Government must do more to revive the ailing economy
For many Nigerians, it may be increasingly difficult to live the good life. As bad and frustrating as the unemployment situation may seem, it will most likely get worse. And so will the standard of living for millions of our people. Last week, a leading humanitarian organisation, the World Food Programme (WFP), said the Covid-19 pandemic could lead to the loss of about 13 million jobs in Nigeria in the next six months. Vice President Yemi Osinbajo painted a scarier picture while presenting the report of the Economic Sustainability Plan recently. He said about 39.4 million Nigerians – almost the combined population of Ghana and Senegal – may be jobless by the end of the year because of the pandemic.
But it is not as if the unemployment numbers are just becoming critical for the first time. Majority of unemployed Africans are resident in Nigeria. Long before the pandemic, the situation was already frightening. Indeed, many of our young graduates have for years been condemned to the market that has no job for them. In the third quarter of 2018, the National Bureau of Statistics (NBS) put the figure of unemployed Nigerians at more than 23 per cent, a figure contested by many as not reflective of how bad the situation was. The population of unemployed youth was put at about 60 per cent.
While there are few worse things than for a country to keep its youthful population idle, the Covid-19 pandemic has simply aggravated the crisis, reportedly raising the number of the unemployed to more than 40 per cent. According to the Osinbajo committee, the severity of the situation would depend on the length of the lockdown and strength of the country’s economic response. That is a rather bleak picture to paint.
The reasons for the present situation are not farfetched. The Covid-19 pandemic has shut down the world’s economy, Nigeria’s inclusive. For almost four months now, the invisible virus has crippled governments, businesses, and restricted movements across the world. It has shutdown airlines, railways, malls, restaurants, schools, almost everything in a bid to control the spread of the deadly virus. Many companies had no choice but to throw out their employees into the job market, and thus further worsening the unemployment situation. The informal sector which constitutes a large part of the economy is largely idle. For Nigeria which is almost entirely dependent on oil for foreign exchange, the slash in oil prices as a result of little demand has a massive deleterious toll on the economy, necessitating a downward review of the country’s annual budget.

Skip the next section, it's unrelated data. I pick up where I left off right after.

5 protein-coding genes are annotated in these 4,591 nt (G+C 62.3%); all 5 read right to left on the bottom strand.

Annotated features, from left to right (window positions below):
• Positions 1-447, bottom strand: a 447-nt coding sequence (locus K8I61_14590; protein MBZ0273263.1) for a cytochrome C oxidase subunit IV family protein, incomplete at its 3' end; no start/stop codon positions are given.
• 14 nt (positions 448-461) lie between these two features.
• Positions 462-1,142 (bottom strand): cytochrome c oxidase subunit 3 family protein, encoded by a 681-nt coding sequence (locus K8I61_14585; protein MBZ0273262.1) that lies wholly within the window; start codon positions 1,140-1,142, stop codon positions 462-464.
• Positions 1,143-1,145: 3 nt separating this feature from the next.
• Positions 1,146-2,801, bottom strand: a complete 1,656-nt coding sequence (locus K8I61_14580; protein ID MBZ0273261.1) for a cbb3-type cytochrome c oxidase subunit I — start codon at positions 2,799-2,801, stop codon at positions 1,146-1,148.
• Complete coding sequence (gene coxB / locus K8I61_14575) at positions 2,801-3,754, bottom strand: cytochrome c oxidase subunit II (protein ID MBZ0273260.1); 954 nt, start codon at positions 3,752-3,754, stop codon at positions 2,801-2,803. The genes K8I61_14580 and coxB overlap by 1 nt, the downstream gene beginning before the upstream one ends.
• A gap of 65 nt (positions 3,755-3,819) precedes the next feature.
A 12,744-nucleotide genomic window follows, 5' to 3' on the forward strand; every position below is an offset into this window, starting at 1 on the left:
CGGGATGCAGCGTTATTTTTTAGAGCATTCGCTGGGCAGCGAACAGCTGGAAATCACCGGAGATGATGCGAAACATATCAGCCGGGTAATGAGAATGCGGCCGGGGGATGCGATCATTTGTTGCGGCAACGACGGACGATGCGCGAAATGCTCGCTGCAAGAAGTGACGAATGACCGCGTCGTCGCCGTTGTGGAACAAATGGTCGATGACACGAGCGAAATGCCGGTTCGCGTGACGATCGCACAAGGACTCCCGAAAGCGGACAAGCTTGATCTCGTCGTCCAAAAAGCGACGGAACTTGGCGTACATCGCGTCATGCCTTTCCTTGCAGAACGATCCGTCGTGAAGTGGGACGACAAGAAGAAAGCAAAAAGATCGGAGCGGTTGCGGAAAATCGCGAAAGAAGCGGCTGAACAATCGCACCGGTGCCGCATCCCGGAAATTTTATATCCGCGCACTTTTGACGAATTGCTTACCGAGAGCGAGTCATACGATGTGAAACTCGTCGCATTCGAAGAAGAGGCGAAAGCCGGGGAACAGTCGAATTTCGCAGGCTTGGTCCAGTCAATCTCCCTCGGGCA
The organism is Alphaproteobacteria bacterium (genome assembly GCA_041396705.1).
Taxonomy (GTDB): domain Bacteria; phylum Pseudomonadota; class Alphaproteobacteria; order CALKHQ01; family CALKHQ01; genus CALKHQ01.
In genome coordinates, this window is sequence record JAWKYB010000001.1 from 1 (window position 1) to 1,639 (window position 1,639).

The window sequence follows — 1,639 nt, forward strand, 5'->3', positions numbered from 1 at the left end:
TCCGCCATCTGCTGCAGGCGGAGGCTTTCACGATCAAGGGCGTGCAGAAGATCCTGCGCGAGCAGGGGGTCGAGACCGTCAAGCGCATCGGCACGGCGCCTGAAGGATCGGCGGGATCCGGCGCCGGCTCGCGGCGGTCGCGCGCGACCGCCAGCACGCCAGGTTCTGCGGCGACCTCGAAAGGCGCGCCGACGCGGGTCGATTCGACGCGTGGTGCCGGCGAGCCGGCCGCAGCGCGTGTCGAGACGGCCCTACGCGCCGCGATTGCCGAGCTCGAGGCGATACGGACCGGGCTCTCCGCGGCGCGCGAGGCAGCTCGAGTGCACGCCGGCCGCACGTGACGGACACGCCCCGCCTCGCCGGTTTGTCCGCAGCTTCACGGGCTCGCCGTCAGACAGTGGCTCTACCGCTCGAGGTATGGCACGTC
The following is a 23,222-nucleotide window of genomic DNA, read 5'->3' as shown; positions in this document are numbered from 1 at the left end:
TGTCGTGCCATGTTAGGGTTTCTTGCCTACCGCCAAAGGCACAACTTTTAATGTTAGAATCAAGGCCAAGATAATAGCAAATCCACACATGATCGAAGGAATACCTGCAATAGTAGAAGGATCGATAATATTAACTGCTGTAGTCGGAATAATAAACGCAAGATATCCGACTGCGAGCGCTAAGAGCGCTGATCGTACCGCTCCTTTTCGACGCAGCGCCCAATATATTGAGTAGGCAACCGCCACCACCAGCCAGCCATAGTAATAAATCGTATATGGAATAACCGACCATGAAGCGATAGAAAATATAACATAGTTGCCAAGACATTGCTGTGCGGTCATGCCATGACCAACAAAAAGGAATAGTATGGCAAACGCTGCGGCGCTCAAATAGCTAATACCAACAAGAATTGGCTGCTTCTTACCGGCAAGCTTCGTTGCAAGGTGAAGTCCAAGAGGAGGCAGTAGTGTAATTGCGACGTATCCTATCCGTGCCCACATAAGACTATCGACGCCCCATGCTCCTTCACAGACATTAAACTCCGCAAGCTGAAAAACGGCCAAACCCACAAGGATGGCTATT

One of the ways to reignite the economy, and create jobs, according to the Osinbajo committee is hinged on President Muhammadu Buhari’s new mantra: produce what we eat and consume what we produce. “Nigeria and Nigerians can produce our food, build our houses and construct our roads, using local materials in all cases”, said the committee. “If we must import, it must be to support local production. We have, therefore, recommended that we must carry out mass programmes that create jobs and utilise local materials.” Besides, the committee also recommended a mass agricultural programme, expected to bring between 20,000 and 100,000 hectares of new farmland under cultivation in every state of the federation.
This has proved to be easier said than done. Over the years many have drummed the urgent need to diversify the economy. These have been thwarted by ineffective policy measures. Even if the present administration has done a bit more in the area of agriculture and transport infrastructure, it is still not worth crowing about. With the crisis we are in – from the debt burden to inadequate revenue to unemployment – governments at all level have no choice but to sit up. More than half the country’s population, by world’s parameters, are already living in extreme poverty. More will slip in due to the prevailing conditions. And unemployment, as we are already witnessing, breeds social, economic and security turbulence.
It is time to halt this dangerous slide.
Unemployment, as we are already witnessing, breeds social, economic and security turbulence